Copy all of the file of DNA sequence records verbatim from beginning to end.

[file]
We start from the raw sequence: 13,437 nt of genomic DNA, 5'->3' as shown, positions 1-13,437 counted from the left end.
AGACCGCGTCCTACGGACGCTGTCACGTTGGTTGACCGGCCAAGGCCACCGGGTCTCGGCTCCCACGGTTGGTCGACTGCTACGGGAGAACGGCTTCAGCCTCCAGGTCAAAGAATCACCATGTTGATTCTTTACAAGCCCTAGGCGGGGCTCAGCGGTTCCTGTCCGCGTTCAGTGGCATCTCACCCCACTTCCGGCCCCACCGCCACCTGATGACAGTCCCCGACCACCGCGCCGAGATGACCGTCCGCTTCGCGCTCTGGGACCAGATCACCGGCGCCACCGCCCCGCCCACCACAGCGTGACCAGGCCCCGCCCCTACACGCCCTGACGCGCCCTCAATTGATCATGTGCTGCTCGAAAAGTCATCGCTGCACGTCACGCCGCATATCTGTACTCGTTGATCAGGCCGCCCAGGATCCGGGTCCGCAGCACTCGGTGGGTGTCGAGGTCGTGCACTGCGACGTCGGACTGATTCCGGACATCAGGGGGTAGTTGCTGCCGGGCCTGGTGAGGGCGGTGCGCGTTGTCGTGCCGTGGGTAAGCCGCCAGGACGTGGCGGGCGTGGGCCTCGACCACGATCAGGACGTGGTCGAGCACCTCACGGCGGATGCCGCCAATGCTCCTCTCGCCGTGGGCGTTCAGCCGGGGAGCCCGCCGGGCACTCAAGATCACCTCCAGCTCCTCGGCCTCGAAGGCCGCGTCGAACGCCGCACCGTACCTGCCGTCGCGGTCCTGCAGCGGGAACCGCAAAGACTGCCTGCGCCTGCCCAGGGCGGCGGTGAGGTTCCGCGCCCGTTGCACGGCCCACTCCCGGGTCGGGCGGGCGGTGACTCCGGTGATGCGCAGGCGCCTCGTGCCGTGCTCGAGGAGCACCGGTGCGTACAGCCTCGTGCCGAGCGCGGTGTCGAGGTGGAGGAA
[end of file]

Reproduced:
We start from the raw sequence: 13,437 nt of genomic DNA, 5'->3' as shown, positions 1-13,437 counted from the left end.
AGACCGCGTCCTACGGACGCTGTCACGTTGGTTGACCGGCCAAGGCCACCGGGTCTCGGCTCCCACGGTTGGTCGACTGCTACGGGAGAACGGCTTCAGCCTCCAGGTCAAAGAATCACCATGTTGATTCTTTACAAGCCCTAGGCGGGGCTCAGCGGTTCCTGTCCGCGTTCAGTGGCATCTCACCCCACTTCCGGCCCCACCGCCACCTGATGACAGTCCCCGACCACCGCGCCGAGATGACCGTCCGCTTCGCGCTCTGGGACCAGATCACCGGCGCCACCGCCCCGCCCACCACAGCGTGACCAGGCCCCGCCCCTACACGCCCTGACGCGCCCTCAATTGATCATGTGCTGCTCGAAAAGTCATCGCTGCACGTCACGCCGCATATCTGTACTCGTTGATCAGGCCGCCCAGGATCCGGGTCCGCAGCACTCGGTGGGTGTCGAGGTCGTGCACTGCGACGTCGGACTGATTCCGGACATCAGGGGGTAGTTGCTGCCGGGCCTGGTGAGGGCGGTGCGCGTTGTCGTGCCGTGGGTAAGCCGCCAGGACGTGGCGGGCGTGGGCCTCGACCACGATCAGGACGTGGTCGAGCACCTCACGGCGGATGCCGCCAATGCTCCTCTCGCCGTGGGCGTTCAGCCGGGGAGCCCGCCGGGCACTCAAGATCACCTCCAGCTCCTCGGCCTCGAAGGCCGCGTCGAACGCCGCACCGTACCTGCCGTCGCGGTCCTGCAGCGGGAACCGCAAAGACTGCCTGCGCCTGCCCAGGGCGGCGGTGAGGTTCCGCGCCCGTTGCACGGCCCACTCCCGGGTCGGGCGGGCGGTGACTCCGGTGATGCGCAGGCGCCTCGTGCCGTGCTCGAGGAGCACCGGTGCGTACAGCCTCGTGCCGAGCGCGGTGTCGAGGTGGAGGAA